• Plunging is the form of breaking where the upper part of the wave breaks over its own lower part in one big splash whereby most of the energy is lost. This form of breaking takes place in cases of moderately steep waves on moderately sloping shorefaces.
  • Surging is when the lower part of the wave surges up on the foreshore in which case there is hardly any surf-zone. This form of breaking takes place when relatively long waves (swell) meet steep shorefaces.
Fig. 4. Depth-induced wave-breaking: spilling, plunging and surging.
Fig. 5. White capping can be seen on these irregular directional storm waves
Fig. 6. Wave-overtopping of breakwater in a flume test.
Fig. 7. Wave-overtopping of breakwater in nature.

Wave set-up

Wave set-up is a very important phenomenon in the surf-zone hydrodynamics. This is a local elevation in the mean water level on the foreshore, caused by the reduction in wave height through the surf-zone. The wave set-up is proportional to the wave height at breaking. As a rule of thumb, the wave set-up is 20% of the offshore significant wave height. Gradients in wave set-up, e.g. in partly sheltered areas near port entrances, will generate local circulation in the surf-zone towards the sheltered area.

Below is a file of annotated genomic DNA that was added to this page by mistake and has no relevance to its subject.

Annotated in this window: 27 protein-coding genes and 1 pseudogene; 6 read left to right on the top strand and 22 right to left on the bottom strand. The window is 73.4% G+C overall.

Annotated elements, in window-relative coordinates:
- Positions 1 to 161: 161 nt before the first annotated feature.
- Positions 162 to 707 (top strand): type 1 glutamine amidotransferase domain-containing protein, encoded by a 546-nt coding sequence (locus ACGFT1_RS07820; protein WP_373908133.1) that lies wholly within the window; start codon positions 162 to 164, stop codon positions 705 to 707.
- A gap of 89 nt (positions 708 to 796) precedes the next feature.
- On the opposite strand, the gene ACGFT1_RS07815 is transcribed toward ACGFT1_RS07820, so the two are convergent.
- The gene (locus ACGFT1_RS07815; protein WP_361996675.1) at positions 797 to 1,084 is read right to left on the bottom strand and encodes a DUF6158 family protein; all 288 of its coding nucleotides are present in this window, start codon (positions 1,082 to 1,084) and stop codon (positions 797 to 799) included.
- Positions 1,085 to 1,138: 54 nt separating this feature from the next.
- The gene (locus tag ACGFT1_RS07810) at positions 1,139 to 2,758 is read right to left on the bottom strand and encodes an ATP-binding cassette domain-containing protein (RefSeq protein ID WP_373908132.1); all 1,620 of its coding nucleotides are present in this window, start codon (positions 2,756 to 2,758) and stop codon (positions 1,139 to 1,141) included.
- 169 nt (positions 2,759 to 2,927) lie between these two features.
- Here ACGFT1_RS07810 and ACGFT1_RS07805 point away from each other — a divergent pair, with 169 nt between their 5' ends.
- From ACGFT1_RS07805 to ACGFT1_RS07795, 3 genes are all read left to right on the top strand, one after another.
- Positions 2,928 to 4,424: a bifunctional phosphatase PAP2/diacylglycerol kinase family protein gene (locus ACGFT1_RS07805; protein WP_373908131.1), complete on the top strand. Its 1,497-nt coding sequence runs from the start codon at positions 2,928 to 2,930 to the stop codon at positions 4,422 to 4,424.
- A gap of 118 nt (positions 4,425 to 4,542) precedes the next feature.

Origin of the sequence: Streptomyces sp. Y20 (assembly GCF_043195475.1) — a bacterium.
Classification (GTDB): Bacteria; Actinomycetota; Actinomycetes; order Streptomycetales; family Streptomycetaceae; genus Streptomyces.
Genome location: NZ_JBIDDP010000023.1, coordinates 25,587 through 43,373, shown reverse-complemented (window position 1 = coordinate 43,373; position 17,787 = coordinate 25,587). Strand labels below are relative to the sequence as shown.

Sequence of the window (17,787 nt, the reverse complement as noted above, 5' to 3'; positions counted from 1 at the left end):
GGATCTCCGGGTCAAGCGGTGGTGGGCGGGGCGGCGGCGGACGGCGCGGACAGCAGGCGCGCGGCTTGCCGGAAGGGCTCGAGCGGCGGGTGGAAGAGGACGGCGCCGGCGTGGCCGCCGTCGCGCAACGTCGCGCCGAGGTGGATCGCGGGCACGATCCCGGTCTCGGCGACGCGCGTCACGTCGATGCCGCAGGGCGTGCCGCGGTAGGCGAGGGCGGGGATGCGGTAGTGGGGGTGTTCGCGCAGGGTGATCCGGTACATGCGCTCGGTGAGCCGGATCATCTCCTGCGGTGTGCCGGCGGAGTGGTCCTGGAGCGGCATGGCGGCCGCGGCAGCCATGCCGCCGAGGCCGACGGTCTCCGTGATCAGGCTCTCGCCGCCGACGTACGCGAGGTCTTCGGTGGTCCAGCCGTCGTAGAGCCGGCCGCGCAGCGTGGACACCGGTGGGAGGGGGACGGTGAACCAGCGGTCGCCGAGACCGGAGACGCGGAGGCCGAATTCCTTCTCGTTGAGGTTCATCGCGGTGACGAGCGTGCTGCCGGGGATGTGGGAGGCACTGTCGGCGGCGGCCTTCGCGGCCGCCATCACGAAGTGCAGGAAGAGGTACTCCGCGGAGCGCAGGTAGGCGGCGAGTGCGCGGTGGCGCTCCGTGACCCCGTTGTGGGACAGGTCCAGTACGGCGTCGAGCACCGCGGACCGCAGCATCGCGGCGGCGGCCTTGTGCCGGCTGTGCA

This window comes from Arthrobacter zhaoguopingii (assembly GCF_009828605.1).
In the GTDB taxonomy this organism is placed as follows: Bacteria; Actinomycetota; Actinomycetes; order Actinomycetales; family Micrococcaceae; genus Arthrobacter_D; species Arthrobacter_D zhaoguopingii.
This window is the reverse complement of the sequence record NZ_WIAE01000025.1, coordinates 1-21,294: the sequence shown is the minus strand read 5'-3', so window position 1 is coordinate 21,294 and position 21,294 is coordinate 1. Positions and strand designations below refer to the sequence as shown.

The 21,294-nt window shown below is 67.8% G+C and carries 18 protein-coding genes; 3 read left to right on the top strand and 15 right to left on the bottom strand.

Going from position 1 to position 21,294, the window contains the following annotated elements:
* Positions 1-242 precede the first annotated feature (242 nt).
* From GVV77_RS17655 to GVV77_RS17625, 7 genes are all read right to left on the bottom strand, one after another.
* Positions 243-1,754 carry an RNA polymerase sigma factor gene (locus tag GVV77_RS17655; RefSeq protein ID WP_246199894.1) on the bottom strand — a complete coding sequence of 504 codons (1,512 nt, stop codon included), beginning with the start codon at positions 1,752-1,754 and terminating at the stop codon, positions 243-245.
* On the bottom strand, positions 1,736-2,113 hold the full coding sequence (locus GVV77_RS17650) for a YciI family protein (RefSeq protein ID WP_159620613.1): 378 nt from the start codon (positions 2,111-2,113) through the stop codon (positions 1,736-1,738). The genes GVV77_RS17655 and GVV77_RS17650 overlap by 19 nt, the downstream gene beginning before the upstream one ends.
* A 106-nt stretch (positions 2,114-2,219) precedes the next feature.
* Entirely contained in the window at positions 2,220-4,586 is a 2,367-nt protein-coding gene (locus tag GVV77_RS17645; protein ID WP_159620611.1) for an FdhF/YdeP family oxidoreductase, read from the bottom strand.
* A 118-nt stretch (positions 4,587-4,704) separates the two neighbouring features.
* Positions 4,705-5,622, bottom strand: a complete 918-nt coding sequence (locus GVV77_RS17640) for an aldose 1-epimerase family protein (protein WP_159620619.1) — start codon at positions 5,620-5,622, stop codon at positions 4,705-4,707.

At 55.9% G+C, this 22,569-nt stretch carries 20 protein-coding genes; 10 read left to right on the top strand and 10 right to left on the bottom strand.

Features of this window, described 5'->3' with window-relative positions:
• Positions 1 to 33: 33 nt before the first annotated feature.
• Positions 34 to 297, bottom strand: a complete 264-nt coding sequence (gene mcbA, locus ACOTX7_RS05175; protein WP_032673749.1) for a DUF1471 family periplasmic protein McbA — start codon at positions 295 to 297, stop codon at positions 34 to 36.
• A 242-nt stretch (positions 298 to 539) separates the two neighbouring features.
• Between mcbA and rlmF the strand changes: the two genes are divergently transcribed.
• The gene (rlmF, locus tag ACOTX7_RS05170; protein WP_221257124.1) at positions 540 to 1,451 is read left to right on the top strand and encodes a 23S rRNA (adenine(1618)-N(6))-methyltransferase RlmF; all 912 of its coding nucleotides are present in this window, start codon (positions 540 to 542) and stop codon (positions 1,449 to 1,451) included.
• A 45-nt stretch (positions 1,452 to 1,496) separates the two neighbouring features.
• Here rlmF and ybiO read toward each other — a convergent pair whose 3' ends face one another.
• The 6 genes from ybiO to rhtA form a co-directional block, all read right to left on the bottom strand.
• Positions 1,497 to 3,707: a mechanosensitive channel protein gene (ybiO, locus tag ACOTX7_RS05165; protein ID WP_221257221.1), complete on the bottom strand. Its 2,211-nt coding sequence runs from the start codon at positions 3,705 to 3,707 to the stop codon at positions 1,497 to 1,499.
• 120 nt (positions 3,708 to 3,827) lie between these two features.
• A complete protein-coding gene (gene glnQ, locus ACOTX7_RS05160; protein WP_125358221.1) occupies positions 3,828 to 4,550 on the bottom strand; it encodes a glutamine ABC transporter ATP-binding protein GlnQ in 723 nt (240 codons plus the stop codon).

Wave swash

Wave swash or Wave uprush is the propagation of the waves onto the beach slope. The swash consists of an onshore phase with decelerating upwards flow (uprush or swash) and an offshore phase with accelerating downwards flow (downrush or backwash)

Wave run-up

Wave run-up is the sum of the wave set-up and the wave swash. The wave run-up is this the maximum level the waves reach on the beach relative to the still water level. The run-up height exceeded by 2% of the run-up events is denoted R2%. Relationships for estimating R2% are given in Swash zone dynamics. For typical storm waves this gives: R2% ~ 6 tanß H0. Tanß is the beach slope, and H0 and T are the significant wave height and period at deep water.


White-capping or top-breaking is steepness-induced wave-breaking, which occurs in deeper water when the wave height becomes too large compared to the wavelength. (see Fig. 5.)

Wave overtopping

Wave-overtopping takes place when waves meet a submerged reef or structure, but also when waves meet an emerged reef or structure lower than the approximate wave height. During over-topping, two processes important to the coastal processes take place: wave transmission and the passing of water over the structure. (see Fig. 6.)

Related articles

Shallow-water wave theory

Swash zone dynamics



Further reading

Mangor, Karsten. 2004. “Shoreline Management Guidelines”. DHI Water and Environment, 294pg.
The main author of this article is Mangor, Karsten
Please note that others may also have edited the contents of this article.

Citation: Mangor, Karsten (2017): Wave transformation. Available from http://www.coastalwiki.org/wiki/Wave_transformation [accessed on 22-08-2017]